Friday, 30 September 2011

Sanskrit and hetero

Sanskrit was borrowed from संस्कृत saṃskr̥ta "put together, well-formed", from sam "together" and kr̥ "to make".

kr̥ is from Proto-Indo-European *kʷer- "to make".

sam is from Proto-Indo-European *sem- "one, together with". The zero-grade form *sm̥- combined with the adjectival suffix of comparative *-tero- to form *sm̥-tero-, becoming Greek ἕτερος heteros (earlier hateros) "one of two, other". This was borrowed as the English suffix hetero- as in heterogeneous, heterosexual.

And the o-grade form *som- became Greek ὁμός homos "one and the same", borrowed as English homo- as in homogeneous, homosexual.

Monday, 19 September 2011


I don't know how China Miéville does it. He takes what could be a really silly idea, treats it seriously, and sustains it for a whole novel. In The City & The City it was the idea of two cities occupying the same space. In his latest excellent book, Embassytown, it's a race of aliens whose language is impossible.

The Ariekei's language, simply called Language, has a phonological and grammatical structure that was easily learned by the first human linguists who studied it (using a science-fictiony methodology called Accelerated Contact Linguistics). But they discovered that in order for the Ariekei to understand an utterance in Language, the utterance must have a single sentient mind behind it.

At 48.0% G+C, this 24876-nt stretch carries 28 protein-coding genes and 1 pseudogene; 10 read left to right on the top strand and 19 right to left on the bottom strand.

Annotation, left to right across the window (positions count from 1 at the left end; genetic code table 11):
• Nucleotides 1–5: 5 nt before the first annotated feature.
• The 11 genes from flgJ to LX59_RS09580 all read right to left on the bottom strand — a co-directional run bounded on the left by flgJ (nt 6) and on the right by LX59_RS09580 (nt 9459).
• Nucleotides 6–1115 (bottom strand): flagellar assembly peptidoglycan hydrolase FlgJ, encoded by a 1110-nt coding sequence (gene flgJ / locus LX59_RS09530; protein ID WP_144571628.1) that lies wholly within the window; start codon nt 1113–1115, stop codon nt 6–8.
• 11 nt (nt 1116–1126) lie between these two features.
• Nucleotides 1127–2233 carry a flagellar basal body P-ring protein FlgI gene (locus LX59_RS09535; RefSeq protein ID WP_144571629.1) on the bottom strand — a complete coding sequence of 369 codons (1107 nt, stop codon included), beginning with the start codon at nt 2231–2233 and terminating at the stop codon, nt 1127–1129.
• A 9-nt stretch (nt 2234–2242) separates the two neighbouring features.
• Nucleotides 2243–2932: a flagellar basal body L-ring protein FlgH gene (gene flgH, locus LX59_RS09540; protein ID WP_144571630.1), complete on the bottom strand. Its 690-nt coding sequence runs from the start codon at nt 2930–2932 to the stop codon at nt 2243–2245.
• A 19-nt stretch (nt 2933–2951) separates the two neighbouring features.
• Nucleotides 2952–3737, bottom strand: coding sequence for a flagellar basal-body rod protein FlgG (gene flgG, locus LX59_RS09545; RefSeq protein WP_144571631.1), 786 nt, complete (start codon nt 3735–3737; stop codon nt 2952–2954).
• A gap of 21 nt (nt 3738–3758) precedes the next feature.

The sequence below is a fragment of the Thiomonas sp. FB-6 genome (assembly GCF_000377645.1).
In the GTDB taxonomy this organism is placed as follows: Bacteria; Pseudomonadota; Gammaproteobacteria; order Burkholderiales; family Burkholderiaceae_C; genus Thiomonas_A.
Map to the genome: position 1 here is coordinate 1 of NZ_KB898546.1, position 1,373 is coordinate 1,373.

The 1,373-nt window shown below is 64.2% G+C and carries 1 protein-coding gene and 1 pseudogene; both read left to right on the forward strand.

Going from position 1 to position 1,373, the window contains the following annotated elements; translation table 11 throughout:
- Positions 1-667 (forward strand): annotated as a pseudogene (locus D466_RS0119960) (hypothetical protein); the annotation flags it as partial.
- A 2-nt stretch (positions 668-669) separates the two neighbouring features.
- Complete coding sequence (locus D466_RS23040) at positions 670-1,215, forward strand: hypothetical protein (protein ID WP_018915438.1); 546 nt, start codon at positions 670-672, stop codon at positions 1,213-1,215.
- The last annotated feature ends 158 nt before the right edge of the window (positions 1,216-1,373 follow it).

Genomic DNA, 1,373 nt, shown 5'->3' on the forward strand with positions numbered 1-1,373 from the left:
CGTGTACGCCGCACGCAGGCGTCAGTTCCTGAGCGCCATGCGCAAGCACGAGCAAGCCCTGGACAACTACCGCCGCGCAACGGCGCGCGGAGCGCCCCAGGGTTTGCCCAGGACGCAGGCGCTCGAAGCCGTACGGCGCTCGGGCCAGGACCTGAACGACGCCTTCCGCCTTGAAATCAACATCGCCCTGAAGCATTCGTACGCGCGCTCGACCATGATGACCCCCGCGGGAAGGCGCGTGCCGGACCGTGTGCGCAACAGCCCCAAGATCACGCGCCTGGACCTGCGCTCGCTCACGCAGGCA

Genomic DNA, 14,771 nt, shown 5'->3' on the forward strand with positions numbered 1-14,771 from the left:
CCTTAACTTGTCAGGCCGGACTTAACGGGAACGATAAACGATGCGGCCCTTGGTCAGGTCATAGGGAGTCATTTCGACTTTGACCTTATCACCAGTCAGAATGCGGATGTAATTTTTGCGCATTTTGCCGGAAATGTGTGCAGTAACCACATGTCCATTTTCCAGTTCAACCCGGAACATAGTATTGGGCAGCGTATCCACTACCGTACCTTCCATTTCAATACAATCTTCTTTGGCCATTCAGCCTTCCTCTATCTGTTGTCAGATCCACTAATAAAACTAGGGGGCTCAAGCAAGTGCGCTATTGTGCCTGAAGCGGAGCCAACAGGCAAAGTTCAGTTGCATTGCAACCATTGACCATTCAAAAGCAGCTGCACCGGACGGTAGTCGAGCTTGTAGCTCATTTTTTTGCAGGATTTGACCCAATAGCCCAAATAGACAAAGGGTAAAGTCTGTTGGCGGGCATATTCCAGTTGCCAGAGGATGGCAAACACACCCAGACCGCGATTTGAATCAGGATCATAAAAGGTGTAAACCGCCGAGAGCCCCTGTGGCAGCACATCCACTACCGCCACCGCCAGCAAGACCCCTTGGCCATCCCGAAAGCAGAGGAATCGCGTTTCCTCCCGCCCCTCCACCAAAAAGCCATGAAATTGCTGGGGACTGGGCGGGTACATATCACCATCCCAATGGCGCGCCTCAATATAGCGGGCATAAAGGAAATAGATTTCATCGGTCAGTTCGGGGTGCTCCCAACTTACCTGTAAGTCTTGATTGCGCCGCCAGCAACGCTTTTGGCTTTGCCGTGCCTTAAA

There's an additional complication: the Ariekei have two vocal tracts, which produce different words simultaneously. So an utterance in Language consists of two voices, both of which must be present. This means that a single human can't speak Language. But two humans speaking simultaneously can't speak Language either, because there is no unified thought behind each word. The only people who can communicate with the Ariekei are the Ambassadors: pairs of identical clones, trained and modified since birth to present a unified mind.

For the Ariekei, Language and thought are the same, and furthermore Language constrains their thought. It's the Sapir-Whorf hypothesis to the extreme. This means they can't lie:

For Hosts [Ariekei], speech was thought. It was as nonsensical to them that a speaker could say, could claim, something it knew to be untrue as, to me, that I could believe something I knew to be untrue. Without Language for things that didn't exist, they could hardly think them; they were vaguer by far than dreams. What imaginaries any of them could conjure at ll must be misty and trapped in their heads.

They can make similes, but in order to speak a simile, they must first enact it. The main character takes part in a ritual so that the Ariekei would have the simile like the girl who ate what was given her. They can't make metaphors, since a metaphor is a lie. They can say I am like the girl who ate what was given her but not I am the girl who ate what was given her.

The main character's husband, Scile, is a linguist. He makes this meta-observation: